It was humbling to hear -- and, frankly, Paul Martin didn't want to listen.
The San Jose Sharks defenseman had undergone surgery over the summer to repair ligaments in his ankle. Three games into the season, he aggravated the injury and was sidelined for two months. He injured his back at the gym, setting him back even further. Finally, on Dec. 7, he returned to the Sharks' lineup against the Carolina Hurricanes. After the game, his coaches delivered some tough love: He still wasn't ready for prime time.
"I played one game, and the coaches didn't like it," Martin says now. "I'm a little more old-school: my play won't be perfect the first game or two back, but I'll work through it, get back into shape, and the ankle will start to feel better and instinct will take over. The coaches recommended I go down [to the AHL] if I wanted to play. It was tough to swallow at first. As an athlete, we're often selfish and stubborn and we don't see the big picture. I'm perfectly fine, I thought. Then it started to seep into my head, OK, maybe I'm not."
Martin reported to the Sharks' AHL affiliate, the Barracuda. At age 36, the 13-year NHL veteran was making his minor league debut. He was at least a decade older than all but two of his AHL teammates. (The average age of the defensive group was 22.14.) He took a bus trip for the first time since ... well, he can't quite remember. Martin also flew economy. On his first trip, he got an A boarding group in Southwest; after that he wasn't so lucky.
Martin, who had signed a four-year, $19.4 million contract with San Jose in 2015, coached himself into some own tough love: he was determined to make the most of his situation. On the first road trip to Tucson, he treated the team to a steak dinner. He made it a point to get to know his teammates and share tips he had learned, and took 22-year-old Mike Brodzinski, a fellow University of Minnesota product, under his wing. The team wholeheartedly embraced its new big brother.
"Of course I was wondering, 'Am I being put out on the pasture? Am I going to get another shot?'" Martin says. "Even when I did come back, I didn't know if I would have the chance to play again in the NHL."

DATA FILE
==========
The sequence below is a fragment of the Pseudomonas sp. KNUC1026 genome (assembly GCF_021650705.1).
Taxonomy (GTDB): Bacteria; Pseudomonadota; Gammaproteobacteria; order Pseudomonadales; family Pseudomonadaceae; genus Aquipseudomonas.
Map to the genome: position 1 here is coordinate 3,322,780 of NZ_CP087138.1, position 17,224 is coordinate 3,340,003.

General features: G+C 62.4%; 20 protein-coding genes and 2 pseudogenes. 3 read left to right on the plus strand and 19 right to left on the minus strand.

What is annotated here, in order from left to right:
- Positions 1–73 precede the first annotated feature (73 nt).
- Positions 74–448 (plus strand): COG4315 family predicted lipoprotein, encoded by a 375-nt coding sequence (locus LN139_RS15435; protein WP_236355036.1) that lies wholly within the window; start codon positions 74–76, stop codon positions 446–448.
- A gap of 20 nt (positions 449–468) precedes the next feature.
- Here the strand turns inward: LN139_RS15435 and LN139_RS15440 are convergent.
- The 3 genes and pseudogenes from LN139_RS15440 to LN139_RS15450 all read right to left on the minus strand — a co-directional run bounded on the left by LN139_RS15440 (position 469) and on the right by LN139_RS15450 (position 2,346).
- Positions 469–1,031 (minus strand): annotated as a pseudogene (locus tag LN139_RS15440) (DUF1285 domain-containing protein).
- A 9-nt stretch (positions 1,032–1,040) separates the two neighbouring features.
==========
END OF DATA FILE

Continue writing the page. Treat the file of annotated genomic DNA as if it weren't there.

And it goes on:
He returned to the Sharks after Christmas but didn't crack the lineup again until mid-March. In the meantime, the team explored trade options for Martin. But he kept grinding, in the hopes this wasn't it for him.
Martin was reinserted into the lineup in mid-March alongside his usual defensive partner, Brent Burns. Martin played the final 11 games of the regular season and all four of games during San Jose's first-round sweep of the Anaheim Ducks. "Where I'm at now, you tend to forget about how long the year was, how difficult it was," Martin says.
He enters the Sharks' second-round series against the Vegas Golden Knights, which begins Thursday in Los Vegas at 10 p.m. ET, with a new lease on hockey and his career. After all, he has come too far for it all to end unceremoniously.
Martin has reached the Stanley Cup playoffs in each of his 14 NHL seasons, which is a remarkable feat. But he is acutely aware that his career has been defined by a series of near-misses.
Martin, who turned 37 in March, won back-to-back NCAA championships with the Gophers in 2002 and 2003. After that, his fate veered wildly. He joined the New Jersey Devils in 2003 just after they won their third Stanley Cup in eight years. He was on the taxi squad for the 2006 U.S. Olympic team that placed eighth in Turin. He was named to the 2010 Olympic team, but broke his forearm early in the season. A doctor initially suggested it could heal on its own. After about eight weeks, Martin saw a specialist in New York.
"It wasn't healing and we needed surgery," Martin says, "He told me, 'If you had come to me right away, I would have given you the option to have surgery and you would have been back in six weeks.' And I probably would have been fine for the Olympics. So we wasted all that time. At that point, I would rather not have heard that." The U.S. men won silver in a thrilling gold-medal game against Canada -- without Martin.